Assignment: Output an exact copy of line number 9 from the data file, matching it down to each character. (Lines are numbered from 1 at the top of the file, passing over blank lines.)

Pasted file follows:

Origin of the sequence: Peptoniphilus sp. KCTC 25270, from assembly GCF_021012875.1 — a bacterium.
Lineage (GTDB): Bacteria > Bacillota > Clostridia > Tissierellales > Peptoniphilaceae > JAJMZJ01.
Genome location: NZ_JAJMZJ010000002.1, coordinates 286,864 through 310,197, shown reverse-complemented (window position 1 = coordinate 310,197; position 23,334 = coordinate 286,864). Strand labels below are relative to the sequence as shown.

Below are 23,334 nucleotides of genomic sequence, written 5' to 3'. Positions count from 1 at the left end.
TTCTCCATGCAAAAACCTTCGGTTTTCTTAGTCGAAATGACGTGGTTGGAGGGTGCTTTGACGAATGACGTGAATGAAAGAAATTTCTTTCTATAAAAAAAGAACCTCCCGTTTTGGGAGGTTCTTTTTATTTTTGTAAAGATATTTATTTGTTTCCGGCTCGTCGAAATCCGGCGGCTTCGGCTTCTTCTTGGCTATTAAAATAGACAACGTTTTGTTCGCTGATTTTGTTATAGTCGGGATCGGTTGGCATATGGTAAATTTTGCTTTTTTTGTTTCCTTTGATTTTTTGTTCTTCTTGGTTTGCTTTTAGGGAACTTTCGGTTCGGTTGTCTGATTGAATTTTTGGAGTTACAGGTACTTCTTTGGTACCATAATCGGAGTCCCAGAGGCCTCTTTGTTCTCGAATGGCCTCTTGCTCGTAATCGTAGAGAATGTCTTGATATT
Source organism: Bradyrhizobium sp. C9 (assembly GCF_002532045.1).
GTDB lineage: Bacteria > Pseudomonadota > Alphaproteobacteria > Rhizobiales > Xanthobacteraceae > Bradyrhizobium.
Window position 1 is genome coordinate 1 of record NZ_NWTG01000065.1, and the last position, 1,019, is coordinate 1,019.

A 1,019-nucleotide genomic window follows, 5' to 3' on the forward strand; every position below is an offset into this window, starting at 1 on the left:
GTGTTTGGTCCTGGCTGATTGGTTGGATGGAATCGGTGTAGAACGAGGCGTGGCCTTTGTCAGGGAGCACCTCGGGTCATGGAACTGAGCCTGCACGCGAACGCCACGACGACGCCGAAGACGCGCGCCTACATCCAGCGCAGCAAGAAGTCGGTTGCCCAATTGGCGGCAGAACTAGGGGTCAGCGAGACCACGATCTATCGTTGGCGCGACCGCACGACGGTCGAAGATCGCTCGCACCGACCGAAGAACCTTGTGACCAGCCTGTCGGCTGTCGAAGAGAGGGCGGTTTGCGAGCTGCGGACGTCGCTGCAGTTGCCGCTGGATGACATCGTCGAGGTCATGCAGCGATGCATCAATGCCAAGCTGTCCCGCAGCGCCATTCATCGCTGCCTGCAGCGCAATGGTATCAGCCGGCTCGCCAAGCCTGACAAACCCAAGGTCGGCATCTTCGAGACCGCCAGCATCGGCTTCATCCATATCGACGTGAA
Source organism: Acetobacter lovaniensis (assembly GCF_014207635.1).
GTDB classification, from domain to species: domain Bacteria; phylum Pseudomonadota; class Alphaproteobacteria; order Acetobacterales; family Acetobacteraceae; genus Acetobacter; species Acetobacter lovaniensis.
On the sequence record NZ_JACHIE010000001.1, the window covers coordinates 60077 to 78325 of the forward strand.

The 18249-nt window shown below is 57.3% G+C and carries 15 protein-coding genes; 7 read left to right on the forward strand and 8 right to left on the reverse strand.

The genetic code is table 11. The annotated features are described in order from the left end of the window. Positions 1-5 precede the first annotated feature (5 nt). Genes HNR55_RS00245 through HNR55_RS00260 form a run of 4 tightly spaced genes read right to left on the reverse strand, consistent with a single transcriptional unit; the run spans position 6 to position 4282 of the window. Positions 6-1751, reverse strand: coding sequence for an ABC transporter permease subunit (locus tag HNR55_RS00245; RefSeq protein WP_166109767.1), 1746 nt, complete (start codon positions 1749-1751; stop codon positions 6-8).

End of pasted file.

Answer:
A 1,019-nucleotide genomic window follows, 5' to 3' on the forward strand; every position below is an offset into this window, starting at 1 on the left: